American Indians are the descendants of the inhabitants of North and South America before the coming of Europeans in 1492. Another term, "Native American", is sometimes also used to refer to American Indians in order to distinguish them from the people of India, and to emphasize their American ancestry.
In the United States there are 562 Native American tribes that retain their independent sovereignty.
The widely taught theory that American Indians are descendants of migrants from Asia, who crossed the Bering Straitland bridge during an Ice Age, is almost certainly false according to TIME magazine. Liberal archaeologists long insisted that this took place as early as 10,000 years ago. But the facts are that American Indians have very different characteristics from Asians, ranging from blood types to DNA, most likely due to thousands of years of reproductive isolation as well as adaptations forced by separate climates, nutritional availability, and survival tactics. Recent linguistic study shows no connection between American Indian and East Asian language, and archaeological evidence shows that each population used fundamentally different tools, suggesting no technology transfer via migration.
People today who are only partly descended from those early American Indians are still considered to be American Indians if they maintain tribal affiliation or community attachment. However, each Indian tribe or band has its own definitions regarding membership, some based on historical tradition, others based on rules (like blood quanta) imposed by the US Government.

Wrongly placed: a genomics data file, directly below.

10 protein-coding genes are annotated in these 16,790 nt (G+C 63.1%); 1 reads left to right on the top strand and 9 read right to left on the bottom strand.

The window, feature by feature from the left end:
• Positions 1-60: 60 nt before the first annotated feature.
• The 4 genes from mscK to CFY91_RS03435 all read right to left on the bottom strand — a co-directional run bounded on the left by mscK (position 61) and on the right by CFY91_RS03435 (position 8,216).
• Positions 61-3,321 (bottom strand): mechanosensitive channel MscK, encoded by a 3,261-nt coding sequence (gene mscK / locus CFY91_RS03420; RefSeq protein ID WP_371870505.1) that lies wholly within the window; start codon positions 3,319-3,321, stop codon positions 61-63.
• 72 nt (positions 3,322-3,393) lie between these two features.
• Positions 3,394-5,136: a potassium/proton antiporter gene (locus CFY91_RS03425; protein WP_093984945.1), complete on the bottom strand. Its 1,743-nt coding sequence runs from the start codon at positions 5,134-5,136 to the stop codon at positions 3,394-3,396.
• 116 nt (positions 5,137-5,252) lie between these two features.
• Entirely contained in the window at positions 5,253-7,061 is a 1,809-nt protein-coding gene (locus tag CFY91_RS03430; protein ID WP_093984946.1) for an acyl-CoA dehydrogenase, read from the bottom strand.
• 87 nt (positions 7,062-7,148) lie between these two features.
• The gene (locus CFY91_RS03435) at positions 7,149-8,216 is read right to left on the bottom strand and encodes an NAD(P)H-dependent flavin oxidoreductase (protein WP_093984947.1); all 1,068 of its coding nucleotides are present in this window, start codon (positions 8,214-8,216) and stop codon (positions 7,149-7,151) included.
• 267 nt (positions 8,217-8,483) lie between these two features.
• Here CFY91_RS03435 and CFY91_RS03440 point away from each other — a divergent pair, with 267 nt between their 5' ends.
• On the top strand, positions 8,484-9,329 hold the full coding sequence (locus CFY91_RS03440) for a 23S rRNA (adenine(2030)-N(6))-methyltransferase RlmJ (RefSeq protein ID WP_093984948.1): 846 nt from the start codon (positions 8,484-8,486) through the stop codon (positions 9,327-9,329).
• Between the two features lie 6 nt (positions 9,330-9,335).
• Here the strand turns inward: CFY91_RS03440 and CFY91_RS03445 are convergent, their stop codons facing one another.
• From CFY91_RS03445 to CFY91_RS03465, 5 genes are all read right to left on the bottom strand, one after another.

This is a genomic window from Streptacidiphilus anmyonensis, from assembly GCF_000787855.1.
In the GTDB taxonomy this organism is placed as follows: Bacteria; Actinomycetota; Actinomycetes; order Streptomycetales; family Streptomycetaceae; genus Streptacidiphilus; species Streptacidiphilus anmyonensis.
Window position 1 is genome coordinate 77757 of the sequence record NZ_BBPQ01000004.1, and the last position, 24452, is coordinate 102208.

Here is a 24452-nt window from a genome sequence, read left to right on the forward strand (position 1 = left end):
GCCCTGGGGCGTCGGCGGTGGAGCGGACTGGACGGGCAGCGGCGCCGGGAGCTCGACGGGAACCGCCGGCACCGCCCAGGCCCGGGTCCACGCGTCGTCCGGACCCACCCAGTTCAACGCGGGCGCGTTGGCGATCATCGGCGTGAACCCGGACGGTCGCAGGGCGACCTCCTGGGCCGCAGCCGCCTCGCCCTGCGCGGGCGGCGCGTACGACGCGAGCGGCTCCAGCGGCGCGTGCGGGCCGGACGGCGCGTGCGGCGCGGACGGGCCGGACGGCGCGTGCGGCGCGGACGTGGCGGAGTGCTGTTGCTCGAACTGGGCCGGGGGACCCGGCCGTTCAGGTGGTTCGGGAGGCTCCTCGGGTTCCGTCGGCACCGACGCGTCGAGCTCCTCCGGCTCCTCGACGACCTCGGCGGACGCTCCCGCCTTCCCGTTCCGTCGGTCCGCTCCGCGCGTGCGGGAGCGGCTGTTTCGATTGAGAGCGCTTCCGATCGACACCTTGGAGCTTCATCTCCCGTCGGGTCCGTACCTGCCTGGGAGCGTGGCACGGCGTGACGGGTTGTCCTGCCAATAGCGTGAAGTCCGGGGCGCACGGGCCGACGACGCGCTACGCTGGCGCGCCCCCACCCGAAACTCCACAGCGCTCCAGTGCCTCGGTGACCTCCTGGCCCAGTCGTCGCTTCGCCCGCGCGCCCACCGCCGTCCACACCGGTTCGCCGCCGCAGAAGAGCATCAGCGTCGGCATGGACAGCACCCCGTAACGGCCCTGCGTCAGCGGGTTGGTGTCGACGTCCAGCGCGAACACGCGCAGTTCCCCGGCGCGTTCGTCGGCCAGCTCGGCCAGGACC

In 1996 there was a discovery of fragments of a skeleton called the Kennewick Man. But serious doubts about the authenticity of these remains have resulted in litigation and criticism. Some claimed that radiocarbon dating supported an age of more than 9000 years. The morphology of the Kennewick Man remains is said to differ from that of present-day Native Americans, suggesting a different ancestry but there remains significant controversy about that.
Despite this controversy, there has been significant evidence that certain Indian tribes do have ties to Asian peoples. For instance, numerous American Indians and Mongolians share a physical trait, known as "shovel tooth" in which the incisor has a distinctive shovel-like shape. According to geneticists, this cannot be a coincidence. Another interesting piece of evidence has to do with skull measurements. According to skull measurements done in 2001 at the University of Michigan, scientists have suggested that Blackfoot, Sioux, and Cherokee Indians may have descended from the ancient, indigenous Jomon people of Japan, and related to the Ainu ethnic minority on the island of Hokkaido.
Some creation scientists have pointed to the American Indian population's lack of any ties to other populations as evidence of biblical veracity. However, it is also true that American Indian creation myths are remarkably similar to the biblical Genesis account. The population was established after the destruction of the Tower of Babel, as God dispersed the nations, their languages, and skills.
- TIME - Who Were The First Americans?, By MICHAEL D. LEMONICK, ANDREA DORFMAN, Sunday, Mar. 05, 2006 
- For example, American Indians have among the highest percentage for any ethnicity of blood type "O", while Asians have the lowest percentage. As another example, American Indian fingerprint patterns are strikingly different from Asians'.
- Fortescue, Michael D., Language Relations Across Bering Strait: Reappraising the Archaeological and Linguistic Evidence, 87-108.
- American Indian Creation Myths
- Ronald L. Numbers, The Creationists: From Scientific Creationism to Intelligent Design, 467.